Attacks on elected officials in Germany | The former mayor of Berlin is also the victim of an attack

(Berlin) The former mayor of Berlin, Franziska Giffey, a figure in Olaf Scholz’s social-democratic party, was attacked and slightly injured, an act which adds to a series of attacks against elected officials in Germany at the The elections are approaching.

The increase in violence, insults and threats against political personnel has become a subject of major concern in the country.

The latest incident took place Tuesday afternoon, Berlin police announced early Wednesday.

The suspect approached Franziska Giffey while she was in a library in the south of the capital, in the Rudow district, and hit her on the head and neck with a heavy bag before fleeing .

Mme Giffey, who is currently economy minister for the city-state of Berlin, went “briefly to hospital to be treated for head pain”, police said.

The alleged attacker has been identified, said a spokesperson for the prosecution, promising to say more during the day.

“The first fear is over, I can say that I am fine,” reacted Mme Giffey on his X account.

“Nevertheless, I am concerned and distressed by the intensification of a ‘wild culture’ to which people who engage politically in our country are increasingly exposed,” she added.

“We live in a free and democratic country, in which everyone can be free to express their opinions”, but “there is a clear limit – and that is violence against people”, she insisted.

Tougher penalties

The city’s current mayor, conservative Kai Wegner, condemned the attack, saying anyone who attacks politicians is “attacking our democracy” and pledging to consider “penalties tougher for attacks on politicians.”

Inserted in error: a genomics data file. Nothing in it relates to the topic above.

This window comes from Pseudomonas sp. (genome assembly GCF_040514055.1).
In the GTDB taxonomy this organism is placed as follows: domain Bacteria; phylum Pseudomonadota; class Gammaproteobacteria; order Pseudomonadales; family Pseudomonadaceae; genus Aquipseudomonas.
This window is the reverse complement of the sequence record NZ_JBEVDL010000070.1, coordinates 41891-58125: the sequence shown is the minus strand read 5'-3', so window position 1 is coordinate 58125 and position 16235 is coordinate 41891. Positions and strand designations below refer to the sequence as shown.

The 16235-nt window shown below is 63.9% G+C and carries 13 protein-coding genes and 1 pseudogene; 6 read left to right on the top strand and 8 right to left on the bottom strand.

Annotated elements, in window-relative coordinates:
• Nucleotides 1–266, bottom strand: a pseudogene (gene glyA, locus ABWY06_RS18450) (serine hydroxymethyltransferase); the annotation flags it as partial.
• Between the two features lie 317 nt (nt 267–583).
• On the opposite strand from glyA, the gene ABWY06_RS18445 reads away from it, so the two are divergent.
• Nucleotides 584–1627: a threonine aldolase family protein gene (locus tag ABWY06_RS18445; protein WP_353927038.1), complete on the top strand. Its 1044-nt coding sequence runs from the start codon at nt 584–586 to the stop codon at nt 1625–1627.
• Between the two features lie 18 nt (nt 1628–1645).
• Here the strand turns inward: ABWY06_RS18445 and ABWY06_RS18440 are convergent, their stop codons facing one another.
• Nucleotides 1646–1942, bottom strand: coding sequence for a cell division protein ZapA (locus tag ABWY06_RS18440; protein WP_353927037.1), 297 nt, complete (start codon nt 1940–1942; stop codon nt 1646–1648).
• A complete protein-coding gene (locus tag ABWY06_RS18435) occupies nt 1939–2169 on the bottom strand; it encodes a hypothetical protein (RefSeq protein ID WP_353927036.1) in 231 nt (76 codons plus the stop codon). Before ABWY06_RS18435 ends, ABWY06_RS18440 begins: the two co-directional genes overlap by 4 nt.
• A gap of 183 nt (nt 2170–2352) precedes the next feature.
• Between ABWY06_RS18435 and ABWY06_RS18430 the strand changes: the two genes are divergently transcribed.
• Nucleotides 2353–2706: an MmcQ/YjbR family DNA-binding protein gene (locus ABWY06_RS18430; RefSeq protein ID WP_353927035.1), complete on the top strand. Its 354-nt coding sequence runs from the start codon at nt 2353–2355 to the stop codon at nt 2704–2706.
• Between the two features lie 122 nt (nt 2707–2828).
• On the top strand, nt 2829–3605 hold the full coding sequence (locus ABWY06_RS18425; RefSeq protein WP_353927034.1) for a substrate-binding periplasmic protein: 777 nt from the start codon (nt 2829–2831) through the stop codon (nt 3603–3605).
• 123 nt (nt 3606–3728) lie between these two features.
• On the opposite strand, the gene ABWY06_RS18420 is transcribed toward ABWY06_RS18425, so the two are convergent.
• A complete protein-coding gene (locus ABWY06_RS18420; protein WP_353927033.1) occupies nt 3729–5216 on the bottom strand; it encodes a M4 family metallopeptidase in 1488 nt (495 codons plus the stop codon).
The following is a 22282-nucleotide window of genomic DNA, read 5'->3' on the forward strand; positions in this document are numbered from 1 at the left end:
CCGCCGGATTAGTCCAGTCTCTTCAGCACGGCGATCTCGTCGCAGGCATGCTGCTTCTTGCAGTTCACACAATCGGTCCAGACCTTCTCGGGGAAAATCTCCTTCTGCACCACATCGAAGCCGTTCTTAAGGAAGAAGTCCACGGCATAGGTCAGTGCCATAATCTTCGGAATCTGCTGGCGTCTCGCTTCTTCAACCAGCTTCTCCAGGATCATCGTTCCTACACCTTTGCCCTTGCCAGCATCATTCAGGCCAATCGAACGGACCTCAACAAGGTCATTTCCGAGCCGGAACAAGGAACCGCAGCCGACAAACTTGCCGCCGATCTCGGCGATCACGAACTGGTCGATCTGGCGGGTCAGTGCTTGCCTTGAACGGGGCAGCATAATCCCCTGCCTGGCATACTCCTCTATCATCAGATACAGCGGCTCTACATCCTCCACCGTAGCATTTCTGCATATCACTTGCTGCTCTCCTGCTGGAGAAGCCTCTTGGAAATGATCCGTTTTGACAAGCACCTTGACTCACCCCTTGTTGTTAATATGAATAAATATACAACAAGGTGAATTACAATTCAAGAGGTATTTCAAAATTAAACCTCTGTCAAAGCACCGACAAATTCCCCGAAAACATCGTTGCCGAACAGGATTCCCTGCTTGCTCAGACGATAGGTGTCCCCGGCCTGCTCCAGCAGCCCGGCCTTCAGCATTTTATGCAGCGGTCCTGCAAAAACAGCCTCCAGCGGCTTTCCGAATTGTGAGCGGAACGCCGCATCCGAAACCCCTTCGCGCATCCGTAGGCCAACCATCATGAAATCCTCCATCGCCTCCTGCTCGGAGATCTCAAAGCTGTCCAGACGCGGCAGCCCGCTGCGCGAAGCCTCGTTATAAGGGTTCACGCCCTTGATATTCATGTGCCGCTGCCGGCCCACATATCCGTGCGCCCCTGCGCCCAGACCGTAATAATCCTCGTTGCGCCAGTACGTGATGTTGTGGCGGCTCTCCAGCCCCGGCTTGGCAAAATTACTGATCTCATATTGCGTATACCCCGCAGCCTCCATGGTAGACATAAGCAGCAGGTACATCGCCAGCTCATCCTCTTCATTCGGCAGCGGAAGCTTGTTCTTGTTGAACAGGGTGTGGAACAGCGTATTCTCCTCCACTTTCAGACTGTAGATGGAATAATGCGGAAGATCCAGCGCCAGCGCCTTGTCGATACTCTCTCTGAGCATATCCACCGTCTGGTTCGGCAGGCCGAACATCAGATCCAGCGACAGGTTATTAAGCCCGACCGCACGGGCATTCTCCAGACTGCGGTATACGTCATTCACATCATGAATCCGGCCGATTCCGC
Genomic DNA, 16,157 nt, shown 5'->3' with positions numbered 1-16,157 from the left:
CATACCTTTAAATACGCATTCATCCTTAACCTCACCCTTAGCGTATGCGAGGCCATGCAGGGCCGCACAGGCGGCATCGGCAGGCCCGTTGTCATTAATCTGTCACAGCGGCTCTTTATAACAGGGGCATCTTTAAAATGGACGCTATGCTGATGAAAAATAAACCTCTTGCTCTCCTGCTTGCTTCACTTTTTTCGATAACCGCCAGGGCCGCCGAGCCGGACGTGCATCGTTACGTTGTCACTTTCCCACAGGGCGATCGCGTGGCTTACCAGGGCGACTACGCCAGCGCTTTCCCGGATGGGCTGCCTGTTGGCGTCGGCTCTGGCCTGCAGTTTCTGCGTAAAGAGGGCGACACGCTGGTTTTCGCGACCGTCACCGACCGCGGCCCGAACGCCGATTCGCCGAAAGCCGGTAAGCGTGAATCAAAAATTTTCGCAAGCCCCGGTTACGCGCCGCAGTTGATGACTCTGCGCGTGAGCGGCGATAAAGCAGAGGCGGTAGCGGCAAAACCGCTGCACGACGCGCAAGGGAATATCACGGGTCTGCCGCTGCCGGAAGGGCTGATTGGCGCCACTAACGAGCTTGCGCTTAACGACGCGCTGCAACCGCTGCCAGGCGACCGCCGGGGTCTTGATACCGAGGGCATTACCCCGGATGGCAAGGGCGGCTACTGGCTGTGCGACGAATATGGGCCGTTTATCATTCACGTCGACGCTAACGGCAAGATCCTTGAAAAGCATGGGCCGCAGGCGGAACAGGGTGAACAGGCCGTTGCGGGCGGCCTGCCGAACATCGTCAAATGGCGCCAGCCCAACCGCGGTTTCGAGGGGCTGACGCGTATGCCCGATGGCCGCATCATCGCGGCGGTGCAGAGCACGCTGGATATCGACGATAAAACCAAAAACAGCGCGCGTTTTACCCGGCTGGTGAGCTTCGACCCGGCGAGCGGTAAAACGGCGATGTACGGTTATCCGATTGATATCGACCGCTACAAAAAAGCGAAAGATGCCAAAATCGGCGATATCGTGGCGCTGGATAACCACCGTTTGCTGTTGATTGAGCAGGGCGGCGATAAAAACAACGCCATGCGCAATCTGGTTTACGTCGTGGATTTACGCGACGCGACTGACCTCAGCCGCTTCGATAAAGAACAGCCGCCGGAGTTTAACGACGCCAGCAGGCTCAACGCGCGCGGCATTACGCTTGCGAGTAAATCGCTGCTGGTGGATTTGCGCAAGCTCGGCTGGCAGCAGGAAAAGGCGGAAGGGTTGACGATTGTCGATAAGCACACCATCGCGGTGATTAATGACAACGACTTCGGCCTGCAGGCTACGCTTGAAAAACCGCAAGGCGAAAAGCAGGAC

The day before, the interior ministers of the Länder had already agreed to study toughening the law against this type of aggression, with federal minister Nancy Faeser recommending giving “a very clear stop signal” to the attackers.

Several political leaders have been threatened or attacked recently in Germany in the context of a tense electoral campaign before the European vote on June 9 and several regional elections in September.

The most serious case at this stage concerns an MEP from Chancellor Olaf Scholz’s Social Democratic Party, who was seriously injured last week by four people while putting up posters in the Saxony city of Dresden, in former communist GDR.

Matthias Ecke, 41, required surgery for facial injuries. The attack was denounced by Mr. Scholz as a threat to democracy.

Four suspects, aged 17 to 18, are the subject of the investigation into this violence.

According to German media, all four have links to a far-right group known as “Elblandrevolte”. This small group would be close to the youth organization of the neo-Nazi NPD party, which has renamed itself “Die Heimat” (Homeland).

Hitler salute

Dresden has been distinguished by several attacks against elected officials and a new case was reported Tuesday evening.

A 47-year-old representative of the Green Party who was putting up election posters was pushed and threatened by a man. Another woman then approached and spat in his face, state police said.

The two suspects were arrested, she added, specifying that they were a 34-year-old man and a 24-year-old woman, both of German nationality.

They were part of a group standing nearby, some of whom had given the Hitler salute – a gesture banned in Germany – when the environmentalist had started putting up his posters.

Since the indignation aroused this weekend by the attack on MEP Ecke, many German officials have questioned the responsibility of the far-right AfD party in the propagation of hate speech favoring violence.

According to provisional police figures, 2,790 crimes were committed against politicians in Germany in 2023, compared to 1,806 the previous year, but less than the 2,840 recorded in 2021, the year of the legislative elections.


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